The organic photoconductor indicates an electrophotographic photoconductor in which an organic compound have at least one function of a charge generating function and a charge transporting function, both of which are essential for the configuration of the electrophotographic photoconductor. The organic photoconductor includes all organic photoconductors known in the art such as photoconductors containing an organic charge generation material or organic charge transport material known in the art and photoconductors having the charge generating function and the charge transporting function by a polymer complex and the like.

The charge transport layer indicates a layer having a function that charge carriers generated in the charge generating layer by light exposure is transported to the surface of the organic photoconductor, and specific detection of the charge transporting function can be confirmed by laminating the charge generating layer and the charge transport layer on a conductive support and detecting light conductivity.

Layer configuration of the organic photoconductor is basically composed of a photoconductor layer including a charge generating layer and a charge transport layer on the conductive support. It can also comprise a surface protective layer the furthest from the conductive support, and an intermediate layer.

In order to impart a property that the crossing angle α of two tangent lines is 70° or more which border on a curve obtained when integrated values of detected current are plotted versus time in the measurement of transient photocurrent (TOF) at a field intensity of 10 V/μm to the organic photoconductor of the invention, it is important to select a combination of a charge generation material (CGM) used for the charge generating layer (CGL) and a charge transport material (CTM) used for the charge transport layer (CTL). That is, it is possible to produce the organic photoconductor where the above crossing angle α of two tangent lines is 70° or more by using pigments with high efficiency of charge carrier generation for CGM and using a charge transport material with good injection efficiency of the charge carriers from the charge generating layer for CTM used for the charge transport layer in order to reduce variance of carriers generated in the charge generating layer in the charge transport layer.

As described above, in producing the organic photoconductor, it is important to select the combination of CGM and CTM described above, but simultaneously, charge generation efficiency, charge injection efficiency, charge transportability and the like subtly change depending on a binder resin in the charge generating layer and a binder resin in the charge transport layer. Thus, it is necessary to select all configurations of the charge transport layer, the charge generating layer, and an intermediate layer which is described below, and the like in order to make the above crossing angle of two tangent lines 70° or more.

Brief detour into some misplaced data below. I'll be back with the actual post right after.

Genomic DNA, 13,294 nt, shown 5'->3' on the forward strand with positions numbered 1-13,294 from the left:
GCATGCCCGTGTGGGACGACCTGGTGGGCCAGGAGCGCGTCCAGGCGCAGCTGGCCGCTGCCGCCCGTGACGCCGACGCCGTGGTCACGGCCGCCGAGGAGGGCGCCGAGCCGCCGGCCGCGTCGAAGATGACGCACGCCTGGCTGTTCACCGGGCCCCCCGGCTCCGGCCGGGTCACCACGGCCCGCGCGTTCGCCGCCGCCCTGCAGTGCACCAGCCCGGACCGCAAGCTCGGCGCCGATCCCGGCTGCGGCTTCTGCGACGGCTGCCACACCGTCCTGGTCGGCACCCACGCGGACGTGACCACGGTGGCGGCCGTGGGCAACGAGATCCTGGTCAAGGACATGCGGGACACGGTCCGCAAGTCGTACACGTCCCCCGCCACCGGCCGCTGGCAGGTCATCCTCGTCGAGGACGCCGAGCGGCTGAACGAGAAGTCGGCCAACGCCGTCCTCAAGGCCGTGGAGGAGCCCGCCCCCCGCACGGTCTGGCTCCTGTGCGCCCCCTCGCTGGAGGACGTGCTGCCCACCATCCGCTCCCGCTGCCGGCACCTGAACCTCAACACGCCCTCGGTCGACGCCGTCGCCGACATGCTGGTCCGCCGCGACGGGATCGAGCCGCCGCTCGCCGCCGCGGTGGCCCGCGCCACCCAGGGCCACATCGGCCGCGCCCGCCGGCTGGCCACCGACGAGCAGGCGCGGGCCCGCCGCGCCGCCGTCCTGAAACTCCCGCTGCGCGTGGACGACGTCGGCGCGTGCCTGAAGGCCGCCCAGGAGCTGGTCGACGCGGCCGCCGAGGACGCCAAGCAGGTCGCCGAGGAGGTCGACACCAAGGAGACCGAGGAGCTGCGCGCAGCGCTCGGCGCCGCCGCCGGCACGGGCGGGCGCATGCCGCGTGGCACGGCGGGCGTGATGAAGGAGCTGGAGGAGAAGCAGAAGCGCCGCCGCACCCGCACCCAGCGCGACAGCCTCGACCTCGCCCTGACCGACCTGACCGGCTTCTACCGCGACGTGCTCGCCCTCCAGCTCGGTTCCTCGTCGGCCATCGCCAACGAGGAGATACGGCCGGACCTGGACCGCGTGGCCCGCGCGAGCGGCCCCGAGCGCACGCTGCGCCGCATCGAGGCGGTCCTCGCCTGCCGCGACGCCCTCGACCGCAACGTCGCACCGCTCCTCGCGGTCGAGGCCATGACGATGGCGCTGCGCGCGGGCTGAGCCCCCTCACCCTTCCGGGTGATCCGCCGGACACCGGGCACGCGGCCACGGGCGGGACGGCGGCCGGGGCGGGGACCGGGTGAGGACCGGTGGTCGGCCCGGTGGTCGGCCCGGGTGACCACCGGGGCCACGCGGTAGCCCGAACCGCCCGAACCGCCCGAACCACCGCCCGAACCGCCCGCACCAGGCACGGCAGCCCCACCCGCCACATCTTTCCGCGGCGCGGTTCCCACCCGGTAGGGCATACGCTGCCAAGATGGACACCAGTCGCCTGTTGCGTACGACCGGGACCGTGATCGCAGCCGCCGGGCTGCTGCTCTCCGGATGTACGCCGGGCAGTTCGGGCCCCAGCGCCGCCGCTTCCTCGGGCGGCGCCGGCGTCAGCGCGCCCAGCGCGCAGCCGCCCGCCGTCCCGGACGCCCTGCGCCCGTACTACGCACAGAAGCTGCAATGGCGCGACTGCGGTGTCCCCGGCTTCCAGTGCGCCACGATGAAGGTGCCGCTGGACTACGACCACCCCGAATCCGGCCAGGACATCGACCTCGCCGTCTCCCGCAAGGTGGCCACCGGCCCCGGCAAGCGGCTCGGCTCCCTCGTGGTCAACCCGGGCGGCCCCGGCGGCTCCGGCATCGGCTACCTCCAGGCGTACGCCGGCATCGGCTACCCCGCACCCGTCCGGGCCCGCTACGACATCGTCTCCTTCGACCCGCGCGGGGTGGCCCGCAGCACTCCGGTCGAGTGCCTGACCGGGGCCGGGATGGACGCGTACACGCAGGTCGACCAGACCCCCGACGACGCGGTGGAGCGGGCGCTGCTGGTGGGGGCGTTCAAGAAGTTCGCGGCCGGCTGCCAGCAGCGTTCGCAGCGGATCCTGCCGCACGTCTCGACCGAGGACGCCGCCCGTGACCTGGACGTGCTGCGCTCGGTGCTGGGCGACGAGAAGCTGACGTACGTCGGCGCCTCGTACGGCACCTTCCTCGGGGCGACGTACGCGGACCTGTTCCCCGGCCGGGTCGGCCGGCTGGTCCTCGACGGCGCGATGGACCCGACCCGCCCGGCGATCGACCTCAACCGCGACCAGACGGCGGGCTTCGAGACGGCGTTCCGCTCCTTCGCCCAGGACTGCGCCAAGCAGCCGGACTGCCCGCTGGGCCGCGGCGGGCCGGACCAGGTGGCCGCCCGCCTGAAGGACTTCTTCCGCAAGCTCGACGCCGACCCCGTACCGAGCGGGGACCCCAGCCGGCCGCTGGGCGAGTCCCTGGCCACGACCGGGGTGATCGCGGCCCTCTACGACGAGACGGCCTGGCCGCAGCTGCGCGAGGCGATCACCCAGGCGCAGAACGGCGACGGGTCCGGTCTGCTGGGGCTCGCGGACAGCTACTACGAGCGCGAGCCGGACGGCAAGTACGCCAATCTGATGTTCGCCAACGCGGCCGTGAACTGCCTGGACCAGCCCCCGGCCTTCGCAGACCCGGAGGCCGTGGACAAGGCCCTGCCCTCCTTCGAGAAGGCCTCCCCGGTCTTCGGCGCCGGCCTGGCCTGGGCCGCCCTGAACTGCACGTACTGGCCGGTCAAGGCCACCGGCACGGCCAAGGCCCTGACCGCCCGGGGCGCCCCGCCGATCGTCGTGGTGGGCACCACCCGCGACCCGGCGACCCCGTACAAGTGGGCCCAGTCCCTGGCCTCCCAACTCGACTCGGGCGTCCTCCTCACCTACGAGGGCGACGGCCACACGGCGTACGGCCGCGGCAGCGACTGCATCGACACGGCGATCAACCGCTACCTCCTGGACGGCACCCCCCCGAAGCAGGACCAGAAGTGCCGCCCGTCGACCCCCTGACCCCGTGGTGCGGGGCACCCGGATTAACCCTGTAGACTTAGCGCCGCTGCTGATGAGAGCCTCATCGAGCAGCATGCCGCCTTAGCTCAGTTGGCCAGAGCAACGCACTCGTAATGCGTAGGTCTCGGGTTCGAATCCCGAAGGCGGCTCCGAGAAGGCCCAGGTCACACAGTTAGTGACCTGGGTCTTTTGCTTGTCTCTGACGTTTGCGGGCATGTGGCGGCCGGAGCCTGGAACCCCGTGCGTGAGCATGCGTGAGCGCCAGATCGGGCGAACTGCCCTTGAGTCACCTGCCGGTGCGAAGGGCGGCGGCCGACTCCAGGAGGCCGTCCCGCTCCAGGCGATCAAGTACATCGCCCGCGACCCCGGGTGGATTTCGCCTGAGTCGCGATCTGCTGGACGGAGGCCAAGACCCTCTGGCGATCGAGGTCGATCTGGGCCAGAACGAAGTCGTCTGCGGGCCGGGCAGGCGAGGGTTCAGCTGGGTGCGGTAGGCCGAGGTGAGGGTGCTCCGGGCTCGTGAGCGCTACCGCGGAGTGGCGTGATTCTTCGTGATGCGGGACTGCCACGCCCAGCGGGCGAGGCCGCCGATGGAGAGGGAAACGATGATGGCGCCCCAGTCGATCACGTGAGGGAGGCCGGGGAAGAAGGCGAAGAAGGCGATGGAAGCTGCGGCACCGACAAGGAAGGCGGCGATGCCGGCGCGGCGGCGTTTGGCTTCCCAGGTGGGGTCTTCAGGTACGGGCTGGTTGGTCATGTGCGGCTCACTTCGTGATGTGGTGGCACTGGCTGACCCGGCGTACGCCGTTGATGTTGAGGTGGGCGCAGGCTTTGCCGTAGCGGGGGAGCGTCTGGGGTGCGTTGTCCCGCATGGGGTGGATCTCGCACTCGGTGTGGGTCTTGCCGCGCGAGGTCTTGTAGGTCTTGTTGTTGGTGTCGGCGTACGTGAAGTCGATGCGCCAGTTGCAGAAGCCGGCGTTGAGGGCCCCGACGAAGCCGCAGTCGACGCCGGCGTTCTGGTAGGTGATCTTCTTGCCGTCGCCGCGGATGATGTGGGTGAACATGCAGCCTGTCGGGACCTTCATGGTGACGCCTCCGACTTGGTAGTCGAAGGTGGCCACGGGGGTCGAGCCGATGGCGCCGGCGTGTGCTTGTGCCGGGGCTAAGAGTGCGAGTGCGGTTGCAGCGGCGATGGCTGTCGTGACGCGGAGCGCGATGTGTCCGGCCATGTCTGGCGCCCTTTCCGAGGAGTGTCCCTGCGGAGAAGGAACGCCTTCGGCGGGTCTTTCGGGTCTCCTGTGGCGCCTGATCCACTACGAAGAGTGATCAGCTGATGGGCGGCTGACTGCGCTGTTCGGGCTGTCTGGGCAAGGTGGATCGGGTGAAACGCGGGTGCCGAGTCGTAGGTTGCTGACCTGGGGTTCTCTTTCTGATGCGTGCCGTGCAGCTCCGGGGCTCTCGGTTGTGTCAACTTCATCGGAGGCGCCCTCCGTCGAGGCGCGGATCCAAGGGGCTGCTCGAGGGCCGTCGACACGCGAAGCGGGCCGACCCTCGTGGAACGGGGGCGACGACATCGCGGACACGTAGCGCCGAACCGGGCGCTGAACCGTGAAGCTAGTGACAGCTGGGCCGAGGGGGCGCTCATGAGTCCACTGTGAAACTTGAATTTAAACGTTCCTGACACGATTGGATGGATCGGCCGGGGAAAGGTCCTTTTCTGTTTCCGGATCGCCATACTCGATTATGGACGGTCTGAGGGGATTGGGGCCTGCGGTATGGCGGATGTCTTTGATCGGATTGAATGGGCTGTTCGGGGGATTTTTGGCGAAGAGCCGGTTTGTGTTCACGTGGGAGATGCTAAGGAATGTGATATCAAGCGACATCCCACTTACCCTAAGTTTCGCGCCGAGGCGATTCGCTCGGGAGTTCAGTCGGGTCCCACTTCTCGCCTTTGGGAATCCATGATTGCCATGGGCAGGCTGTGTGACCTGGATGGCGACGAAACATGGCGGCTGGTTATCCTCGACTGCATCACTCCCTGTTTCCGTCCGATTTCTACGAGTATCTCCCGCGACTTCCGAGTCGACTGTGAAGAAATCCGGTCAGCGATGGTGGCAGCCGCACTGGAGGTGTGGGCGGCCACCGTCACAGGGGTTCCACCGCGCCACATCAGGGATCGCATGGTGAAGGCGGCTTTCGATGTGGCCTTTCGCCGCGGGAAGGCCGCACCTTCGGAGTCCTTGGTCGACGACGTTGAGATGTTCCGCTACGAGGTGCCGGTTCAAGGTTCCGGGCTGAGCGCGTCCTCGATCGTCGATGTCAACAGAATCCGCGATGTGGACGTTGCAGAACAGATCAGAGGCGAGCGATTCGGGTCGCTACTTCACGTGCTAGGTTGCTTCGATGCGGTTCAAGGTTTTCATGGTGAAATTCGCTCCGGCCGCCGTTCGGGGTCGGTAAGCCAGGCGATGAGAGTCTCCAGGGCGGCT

The specific configuration of the photoconductor used is described below.

Conductive Support

As the conductive support used for the photoconductor, a sheet-shaped or cylindrical conductive support is used.

The cylindrical conductive support indicates a cylindrical support required for being capable of forming images endlessly by rotating. The conductive support in the range where straightness is 0.1 mm or less and deflection is 0.1 mm or less is preferable. When the straightness and the deflection exceed this range, it becomes difficult to form a fine image.

As materials of the conductive support, it is possible to use metallic drums made of such as aluminum and nickel, or plastic drums where aluminum, tin oxide, indium oxide or the like is deposited, or paper/plastic drums coated with a conductive substance. As the conductive support, a specific resistance at ambient temperature is preferably 103 Ω·cm or less.

As the conductive support used, those where an alumite film given a sealing treatment is formed on the surface can be used. An alumite treatment is typically performed in an acid bath such as chromic acid, sulfuric acid, oxalic acid, phosphoric acid, boric acid and sulfamic acid, and an anodic oxidation treatment in sulfuric acid gives the most preferable result. In the case of the anodic oxidation treatment in sulfuric acid, it is preferable to perform at a sulfuric acid concentration of 100 to 200 g/L, an aluminum ion concentration of 1 to 10 g/L, and at a liquid temperature of around 20° C. and at an applied voltage of about 20 V, but the conditions are not limited thereto. An average film thickness of anodic oxidation films is typically 20 μm or less, and especially 10 μm or less is more preferable.

Photoconductive Layer

<Charge Generating Layer>